PSMonday #32: December 5, 2016

Topic: Switch Statement II

Notice: This post is a part of the PowerShell Monday series — a group of quick and easy to read mini lessons that briefly cover beginning and intermediate PowerShell topics. As a PowerShell enthusiast, this seemed like a beneficial way to ensure those around me at work were consistently learning new things about Windows PowerShell. At some point, I decided I would share these posts here, as well. Here’s the PowerShell Monday Table of Contents.

Okay, we’re back with more information on the Switch language construct. We’ll start where we left off: getting the Switch to act more like the If statement. In our first example we’ll do just that, and we do it with the break statement.

Switch (3) {
    1 {'One'}
    2 {'Two'}
    3 {'Three'; break}
    4 {'Four'}
    3 {'Three (again)'}
}

Three

With the inclusion of the break statement, we exit the Switch construct the moment our condition is matched and action is completed.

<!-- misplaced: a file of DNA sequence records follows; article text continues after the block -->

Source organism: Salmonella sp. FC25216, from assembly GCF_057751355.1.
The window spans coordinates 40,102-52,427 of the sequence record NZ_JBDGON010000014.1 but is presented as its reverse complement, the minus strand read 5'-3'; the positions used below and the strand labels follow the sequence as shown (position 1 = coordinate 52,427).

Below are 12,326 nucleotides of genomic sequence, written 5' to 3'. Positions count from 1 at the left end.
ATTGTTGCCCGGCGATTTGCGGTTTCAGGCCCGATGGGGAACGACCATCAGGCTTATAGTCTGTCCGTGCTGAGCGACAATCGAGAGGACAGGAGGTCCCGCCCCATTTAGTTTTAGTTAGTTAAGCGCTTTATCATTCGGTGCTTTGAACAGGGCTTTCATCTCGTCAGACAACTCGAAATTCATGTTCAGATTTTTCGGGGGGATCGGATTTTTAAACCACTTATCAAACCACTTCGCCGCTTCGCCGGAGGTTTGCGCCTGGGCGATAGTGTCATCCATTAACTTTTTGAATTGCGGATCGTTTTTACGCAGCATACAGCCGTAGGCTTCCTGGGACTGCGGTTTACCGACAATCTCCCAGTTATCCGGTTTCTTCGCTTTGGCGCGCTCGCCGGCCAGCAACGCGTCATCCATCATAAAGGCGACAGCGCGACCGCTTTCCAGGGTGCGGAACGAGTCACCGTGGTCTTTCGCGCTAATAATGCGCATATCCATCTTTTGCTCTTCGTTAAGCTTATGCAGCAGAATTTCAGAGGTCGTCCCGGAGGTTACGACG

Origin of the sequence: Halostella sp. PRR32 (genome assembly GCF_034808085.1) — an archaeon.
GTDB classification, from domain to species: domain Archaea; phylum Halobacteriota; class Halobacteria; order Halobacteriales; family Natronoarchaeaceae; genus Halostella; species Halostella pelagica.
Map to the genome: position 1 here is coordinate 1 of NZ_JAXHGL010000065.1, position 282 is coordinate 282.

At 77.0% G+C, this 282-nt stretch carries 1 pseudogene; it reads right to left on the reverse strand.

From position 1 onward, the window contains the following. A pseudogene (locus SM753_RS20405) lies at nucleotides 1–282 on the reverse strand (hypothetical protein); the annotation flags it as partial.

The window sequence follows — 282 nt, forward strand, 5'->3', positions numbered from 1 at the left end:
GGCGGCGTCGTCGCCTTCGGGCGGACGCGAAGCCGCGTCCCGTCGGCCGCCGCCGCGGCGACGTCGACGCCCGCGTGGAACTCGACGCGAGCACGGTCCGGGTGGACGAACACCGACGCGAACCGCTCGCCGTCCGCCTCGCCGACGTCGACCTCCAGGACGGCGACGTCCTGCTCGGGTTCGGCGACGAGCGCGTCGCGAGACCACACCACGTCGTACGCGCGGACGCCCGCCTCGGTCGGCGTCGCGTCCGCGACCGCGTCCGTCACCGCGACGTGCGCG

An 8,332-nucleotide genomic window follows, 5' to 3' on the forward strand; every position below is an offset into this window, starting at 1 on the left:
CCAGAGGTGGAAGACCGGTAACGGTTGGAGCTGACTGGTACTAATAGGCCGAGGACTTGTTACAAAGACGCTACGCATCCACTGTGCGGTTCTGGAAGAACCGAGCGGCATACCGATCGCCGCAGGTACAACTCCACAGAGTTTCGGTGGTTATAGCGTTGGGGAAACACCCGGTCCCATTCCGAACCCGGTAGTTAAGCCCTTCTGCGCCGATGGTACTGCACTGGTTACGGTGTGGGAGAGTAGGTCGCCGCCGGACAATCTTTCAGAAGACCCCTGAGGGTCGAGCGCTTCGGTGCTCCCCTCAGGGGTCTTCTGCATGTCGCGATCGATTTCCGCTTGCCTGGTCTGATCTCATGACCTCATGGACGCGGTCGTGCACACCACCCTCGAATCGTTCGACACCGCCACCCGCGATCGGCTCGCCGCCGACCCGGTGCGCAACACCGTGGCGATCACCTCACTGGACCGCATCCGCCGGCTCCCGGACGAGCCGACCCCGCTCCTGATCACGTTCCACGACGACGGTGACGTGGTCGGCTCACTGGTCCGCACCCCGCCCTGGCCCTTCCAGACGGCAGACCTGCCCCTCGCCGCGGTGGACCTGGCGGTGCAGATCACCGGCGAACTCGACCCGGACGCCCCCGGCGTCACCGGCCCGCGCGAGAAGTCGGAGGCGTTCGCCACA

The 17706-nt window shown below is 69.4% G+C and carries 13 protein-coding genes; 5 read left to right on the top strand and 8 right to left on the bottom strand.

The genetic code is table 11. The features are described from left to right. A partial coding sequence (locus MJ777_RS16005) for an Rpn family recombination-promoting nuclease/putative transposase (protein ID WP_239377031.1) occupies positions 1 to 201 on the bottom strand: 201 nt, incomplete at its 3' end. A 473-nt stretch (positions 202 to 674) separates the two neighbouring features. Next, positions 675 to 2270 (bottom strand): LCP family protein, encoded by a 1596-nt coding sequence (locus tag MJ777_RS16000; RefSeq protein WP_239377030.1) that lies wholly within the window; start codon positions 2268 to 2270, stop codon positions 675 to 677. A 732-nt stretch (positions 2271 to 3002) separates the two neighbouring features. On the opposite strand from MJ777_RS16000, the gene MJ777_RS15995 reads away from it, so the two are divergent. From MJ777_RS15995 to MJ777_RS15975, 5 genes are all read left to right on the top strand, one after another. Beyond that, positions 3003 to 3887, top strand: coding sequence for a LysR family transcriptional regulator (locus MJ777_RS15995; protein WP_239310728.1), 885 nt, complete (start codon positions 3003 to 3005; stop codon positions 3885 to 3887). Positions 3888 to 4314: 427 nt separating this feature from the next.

Typically, I’ll include several break statements in my Switch statements. This is because once my condition is matched and the action completed, I’m typically ready to move past my Switch. In the below example, we’ll exit the Switch the moment a match is made and the action complete.

Switch (3) {
    1 {'One'; break}
    2 {'Two'; break}
    3 {'Three'; break}
    4 {'Four'}
}

Notice that I didn’t use a break statement on the last condition. It doesn’t make sense to include it. If we make it down to the last possible condition, I can be certain it’s not going to check anymore conditions, as there aren’t any more to check.

The switch statement can check collections, too. In this example, we evaluate the test-value of 4, and then the test-value of 2.

Switch (4,2) {
    1 {'One'}
    2 {'Two'}
    3 {'Three'}
    4 {'Four'}
    5 {'Five'}
}

Four
Two

It’s probably a good time to indicate that the break statement can break things, as well. It’s not always a good idea that it’s used. In this next example, 2 is never evaluated because we exit the Switch the moment the action for 4 is complete.

Switch (4,2) {
    1 {'One'; break}
    2 {'Two'; break}
    3 {'Three'; break}
    4 {'Four'; break}
    5 {'Five'}
}

Four

That’s it for today. We have at least one more PSMonday dedicated to the Switch. Maybe two. Okay, probably two.

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